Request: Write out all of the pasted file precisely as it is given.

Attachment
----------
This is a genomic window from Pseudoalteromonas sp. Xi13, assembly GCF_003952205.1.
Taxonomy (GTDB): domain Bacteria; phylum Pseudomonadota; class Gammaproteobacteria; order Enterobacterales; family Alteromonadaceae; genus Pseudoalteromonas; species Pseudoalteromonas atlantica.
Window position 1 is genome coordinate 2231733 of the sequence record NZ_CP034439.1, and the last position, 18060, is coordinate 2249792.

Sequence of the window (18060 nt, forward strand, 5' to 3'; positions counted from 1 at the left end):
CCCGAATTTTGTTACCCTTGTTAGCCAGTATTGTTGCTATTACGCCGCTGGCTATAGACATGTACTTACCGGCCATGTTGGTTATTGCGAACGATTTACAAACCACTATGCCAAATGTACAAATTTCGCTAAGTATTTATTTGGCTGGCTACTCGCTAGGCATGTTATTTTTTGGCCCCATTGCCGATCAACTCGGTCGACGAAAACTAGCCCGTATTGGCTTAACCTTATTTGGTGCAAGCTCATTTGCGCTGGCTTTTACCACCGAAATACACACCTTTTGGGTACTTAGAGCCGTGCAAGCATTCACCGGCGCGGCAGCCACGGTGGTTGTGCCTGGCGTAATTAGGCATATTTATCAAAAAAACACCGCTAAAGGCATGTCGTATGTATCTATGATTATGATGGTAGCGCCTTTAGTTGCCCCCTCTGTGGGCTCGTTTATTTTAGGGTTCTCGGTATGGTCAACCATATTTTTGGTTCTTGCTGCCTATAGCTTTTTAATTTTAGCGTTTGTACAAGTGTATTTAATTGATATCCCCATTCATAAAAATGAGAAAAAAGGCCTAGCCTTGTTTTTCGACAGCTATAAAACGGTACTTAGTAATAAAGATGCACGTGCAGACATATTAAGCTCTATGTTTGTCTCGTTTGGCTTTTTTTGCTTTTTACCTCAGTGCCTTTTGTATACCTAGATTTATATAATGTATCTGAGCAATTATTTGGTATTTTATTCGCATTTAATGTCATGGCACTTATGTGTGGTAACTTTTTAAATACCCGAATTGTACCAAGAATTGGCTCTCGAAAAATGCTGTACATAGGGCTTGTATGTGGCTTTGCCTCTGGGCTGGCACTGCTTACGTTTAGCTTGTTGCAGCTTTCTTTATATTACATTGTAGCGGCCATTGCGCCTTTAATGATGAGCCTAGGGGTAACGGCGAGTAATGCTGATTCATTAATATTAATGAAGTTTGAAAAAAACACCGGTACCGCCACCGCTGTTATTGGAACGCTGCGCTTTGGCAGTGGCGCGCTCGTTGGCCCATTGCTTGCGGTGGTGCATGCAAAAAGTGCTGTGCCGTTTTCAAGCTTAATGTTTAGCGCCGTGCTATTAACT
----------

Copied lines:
This is a genomic window from Pseudoalteromonas sp. Xi13, assembly GCF_003952205.1.
Taxonomy (GTDB): domain Bacteria; phylum Pseudomonadota; class Gammaproteobacteria; order Enterobacterales; family Alteromonadaceae; genus Pseudoalteromonas; species Pseudoalteromonas atlantica.
Window position 1 is genome coordinate 2231733 of the sequence record NZ_CP034439.1, and the last position, 18060, is coordinate 2249792.

Sequence of the window (18060 nt, forward strand, 5' to 3'; positions counted from 1 at the left end):
CCCGAATTTTGTTACCCTTGTTAGCCAGTATTGTTGCTATTACGCCGCTGGCTATAGACATGTACTTACCGGCCATGTTGGTTATTGCGAACGATTTACAAACCACTATGCCAAATGTACAAATTTCGCTAAGTATTTATTTGGCTGGCTACTCGCTAGGCATGTTATTTTTTGGCCCCATTGCCGATCAACTCGGTCGACGAAAACTAGCCCGTATTGGCTTAACCTTATTTGGTGCAAGCTCATTTGCGCTGGCTTTTACCACCGAAATACACACCTTTTGGGTACTTAGAGCCGTGCAAGCATTCACCGGCGCGGCAGCCACGGTGGTTGTGCCTGGCGTAATTAGGCATATTTATCAAAAAAACACCGCTAAAGGCATGTCGTATGTATCTATGATTATGATGGTAGCGCCTTTAGTTGCCCCCTCTGTGGGCTCGTTTATTTTAGGGTTCTCGGTATGGTCAACCATATTTTTGGTTCTTGCTGCCTATAGCTTTTTAATTTTAGCGTTTGTACAAGTGTATTTAATTGATATCCCCATTCATAAAAATGAGAAAAAAGGCCTAGCCTTGTTTTTCGACAGCTATAAAACGGTACTTAGTAATAAAGATGCACGTGCAGACATATTAAGCTCTATGTTTGTCTCGTTTGGCTTTTTTTGCTTTTTACCTCAGTGCCTTTTGTATACCTAGATTTATATAATGTATCTGAGCAATTATTTGGTATTTTATTCGCATTTAATGTCATGGCACTTATGTGTGGTAACTTTTTAAATACCCGAATTGTACCAAGAATTGGCTCTCGAAAAATGCTGTACATAGGGCTTGTATGTGGCTTTGCCTCTGGGCTGGCACTGCTTACGTTTAGCTTGTTGCAGCTTTCTTTATATTACATTGTAGCGGCCATTGCGCCTTTAATGATGAGCCTAGGGGTAACGGCGAGTAATGCTGATTCATTAATATTAATGAAGTTTGAAAAAAACACCGGTACCGCCACCGCTGTTATTGGAACGCTGCGCTTTGGCAGTGGCGCGCTCGTTGGCCCATTGCTTGCGGTGGTGCATGCAAAAAGTGCTGTGCCGTTTTCAAGCTTAATGTTTAGCGCCGTGCTATTAACT